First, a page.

A queue in your run-of-the-mill convenience shop where every second person is a woman under the age of 30 buying a naggin of vodka wouldn’t always bode well for any kind of event that may happen to be taking place in the surrounding environs. Indeed, the marauding crowds of neon-clad girlies (and smattering of Kappa-clad lads) clustering around the streets of Dublin in early afternoon gives the place the vibe of last orders in a suburban superclub rather than that of an outdoor summer concert. Marlay Park, nestled in the southside suburb of Rathfarnham, has seen dance gigs before, but we slightly fear for the residents on seeing the crowds loitering on D’Olier Street.
Early afternoon drinking can only work in favour of the act with the unenviable task of kicking proceedings off, Irish act Bitches With Wolves, who have been drafted in to replace Zane Lowe. Their swirling poppy-disco-electronica is, in some ways, the ideal way to kick things off, but the overcast daylight somehow doesn’t completely lend itself to the dark beats and frontman James O’Neill’s perfectly soulful yet detached croon. O’Neill himself is a complete natural, coming off as a cross between a gothic Adam Ant and Grace Jones, but their post-Peaches, arch-camp disco pop definitely deserved a higher billing than it actually got. Here’s hoping we weren’t the only one who noted that the Bitches are ones to watch.
Scottish DJ Burns plays it safe and remix-heavy, throwing a few of his own in for good measure and getting the crowd suitably pumped in anticipation of fellow countryman Calvin Harris. His heavy, dark-yet-addictive beats seem to go down well, but the crowd’s minds are elsewhere (either on dance pin-up Harris or their stashed naggins). Harris’ arrival onstage in a bright red, almost Jackson-esque, jacket is heralded as though he’s the second coming for the neon-paint daubed faces in the crowd (and, in fairness, he probably is). The sight of thousands of twenty-somethings all with their hands in the air and going, well, ape-shit at four thirty in the afternoon to a skinny white guy bouncing and hunching over a deck alternately won’t be forgotten soon. They have all come to worship at the altar of watered-down rave in a faux-nostalgic manner, and Harris is Il Papa, his black-clad backing band the bishops. His contact with the audience only goes as far as shouting at them and jumping up and down in prompt, but his radio-friendly, big-sounding electronica speaks louder than words. Everyone seems to know the words to new single ‘Ready for the Weekend’, and current single ‘I’m Not Alone’ sounds life-affirming when played in a festival setting, somehow.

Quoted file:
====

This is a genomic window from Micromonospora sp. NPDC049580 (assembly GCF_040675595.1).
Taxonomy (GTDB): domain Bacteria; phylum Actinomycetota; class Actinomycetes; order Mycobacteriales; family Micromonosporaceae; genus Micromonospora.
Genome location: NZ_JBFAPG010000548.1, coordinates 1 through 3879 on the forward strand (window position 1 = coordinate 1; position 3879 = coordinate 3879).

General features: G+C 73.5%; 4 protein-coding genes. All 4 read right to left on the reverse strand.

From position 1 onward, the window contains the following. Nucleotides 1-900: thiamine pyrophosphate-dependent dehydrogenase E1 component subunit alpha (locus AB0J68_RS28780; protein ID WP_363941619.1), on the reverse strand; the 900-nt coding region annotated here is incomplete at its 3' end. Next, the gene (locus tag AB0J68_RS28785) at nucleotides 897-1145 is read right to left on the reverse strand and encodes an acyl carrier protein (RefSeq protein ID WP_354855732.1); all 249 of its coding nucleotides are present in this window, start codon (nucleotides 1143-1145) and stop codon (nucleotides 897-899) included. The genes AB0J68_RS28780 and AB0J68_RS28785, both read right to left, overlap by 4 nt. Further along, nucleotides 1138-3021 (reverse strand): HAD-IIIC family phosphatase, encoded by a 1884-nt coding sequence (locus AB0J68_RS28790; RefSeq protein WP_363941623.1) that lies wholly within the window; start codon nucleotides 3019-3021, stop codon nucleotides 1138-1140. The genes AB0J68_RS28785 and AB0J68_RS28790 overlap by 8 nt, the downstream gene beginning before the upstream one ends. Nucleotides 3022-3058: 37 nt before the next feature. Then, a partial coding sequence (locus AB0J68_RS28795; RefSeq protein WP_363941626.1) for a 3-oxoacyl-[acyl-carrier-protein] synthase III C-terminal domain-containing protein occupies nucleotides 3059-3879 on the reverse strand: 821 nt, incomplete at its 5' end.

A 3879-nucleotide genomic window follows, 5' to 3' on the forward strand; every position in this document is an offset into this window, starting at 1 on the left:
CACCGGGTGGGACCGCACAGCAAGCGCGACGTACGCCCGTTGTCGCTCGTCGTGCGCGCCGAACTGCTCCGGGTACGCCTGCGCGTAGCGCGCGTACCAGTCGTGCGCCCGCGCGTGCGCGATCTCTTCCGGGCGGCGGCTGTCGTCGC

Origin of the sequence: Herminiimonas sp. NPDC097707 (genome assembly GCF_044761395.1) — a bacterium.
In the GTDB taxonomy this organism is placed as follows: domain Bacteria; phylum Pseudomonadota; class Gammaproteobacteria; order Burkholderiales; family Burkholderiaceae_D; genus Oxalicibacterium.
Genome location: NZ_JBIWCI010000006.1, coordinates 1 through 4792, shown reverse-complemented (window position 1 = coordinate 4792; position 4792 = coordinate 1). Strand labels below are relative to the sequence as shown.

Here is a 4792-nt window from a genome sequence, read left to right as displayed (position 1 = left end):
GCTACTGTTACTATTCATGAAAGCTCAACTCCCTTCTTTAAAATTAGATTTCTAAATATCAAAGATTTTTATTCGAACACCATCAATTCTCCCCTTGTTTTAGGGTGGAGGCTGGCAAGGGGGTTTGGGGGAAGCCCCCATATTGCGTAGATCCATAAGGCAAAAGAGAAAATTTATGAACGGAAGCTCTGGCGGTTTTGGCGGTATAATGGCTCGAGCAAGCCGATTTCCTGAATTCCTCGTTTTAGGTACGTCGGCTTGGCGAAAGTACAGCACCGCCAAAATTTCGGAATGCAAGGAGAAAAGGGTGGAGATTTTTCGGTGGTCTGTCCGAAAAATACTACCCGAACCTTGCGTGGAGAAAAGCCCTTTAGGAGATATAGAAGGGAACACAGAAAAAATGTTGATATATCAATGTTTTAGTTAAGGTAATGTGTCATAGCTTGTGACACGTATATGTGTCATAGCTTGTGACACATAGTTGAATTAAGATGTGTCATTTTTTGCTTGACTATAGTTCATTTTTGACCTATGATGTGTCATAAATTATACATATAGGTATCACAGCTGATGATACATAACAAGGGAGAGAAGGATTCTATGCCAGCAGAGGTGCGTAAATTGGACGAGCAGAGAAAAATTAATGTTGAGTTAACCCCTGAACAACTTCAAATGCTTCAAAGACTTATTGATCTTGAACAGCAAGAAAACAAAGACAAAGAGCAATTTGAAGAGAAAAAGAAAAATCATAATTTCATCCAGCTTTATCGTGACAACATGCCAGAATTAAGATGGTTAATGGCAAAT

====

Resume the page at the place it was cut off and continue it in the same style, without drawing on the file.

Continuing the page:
Fake Blood, unassuming in the way that only bald, quiet and retiring remix geniuses can be, treats us to a good hour of expert mixing. Throwing in his own remixes of Tiga, a bit of ‘Bad’ and even the infamous Tetris song, Theo Keating showcases what made his Crawdaddy gig earlier this year so talked-about. Being able to put almost-sacred tunes beside something as obscure (to this audience, perhaps) as Major Lazer is something Keating specializes in, piquing the interest with a well-known riff and holding onto it with his moreish beats. Up next, the unsung star of the show appears onstage, white cap backwards, black jeans slung low. Marlay Park isn’t capable of containing the whirlwind of charisma that is Dizzee Rascal. Most of the crowd is just here to hear dance crossover smash ‘Bonkers’, but as Dizzee slinks through ‘Jus A Rascal’, ‘Dance Wiv Me’ and the ever-charming ‘Pussy’ole’, they’re won over by him anyway. ‘Bonkers’ naturally gets the best reception, and is still as addictive-sounding as ever, but it’s still amusing to hear the entire young population of Dublin’s northside singing about being pure mad in a Cockney accent.
David Guetta is probably the main pull – besides maybe Harris and Fatboy Slim – for most of the people here, and he definitely doesn’t seem to disappoint his adoring public. All rock star looks and big house sound, he reels through his you-know-it-without-realising-you-know-it back catalogue, including latest single, the faceless ‘When Love Takes Over’ which features Guetta’s R&B equivalent, the forgettable Kelly Rowland.
But it’s full steam ahead for the superstar of superstar DJs. Norman Cook comes on stage, a bit greyer and wider than before, to the surreal tune of ‘Pure Imagination’ from Willy Wonka. The familiar piano riff of ‘Praise You’ sends everyone into a frenzy. The next two hours are comprised of waving hands, big beats, and a DJ who appears to conduct the crowd. It’s more like an exercise in nostalgia for everyone involved. Fatboy Slim, purveyor of the era-defining big beat, was in front of us, playing his remix of ‘Renegade Master’. He gallops through, trademark headphones half-on, stopping off at ‘Satisfaction’, ‘Right Here, Right Now’, cutting through a few decades’ worth of songs indiscriminately and finishing with the unfinished ‘Praise You’. Over in a flash, perhaps too much of a flash for the hundreds we see leaving before the end. No encore, but a hefty fine for the Fatboy, who went over his curfew by at least fifteen minutes. Much like history with an ex, it’s nice to revisit the past but you wouldn’t always want to stay there.
Photos by Claire Weir.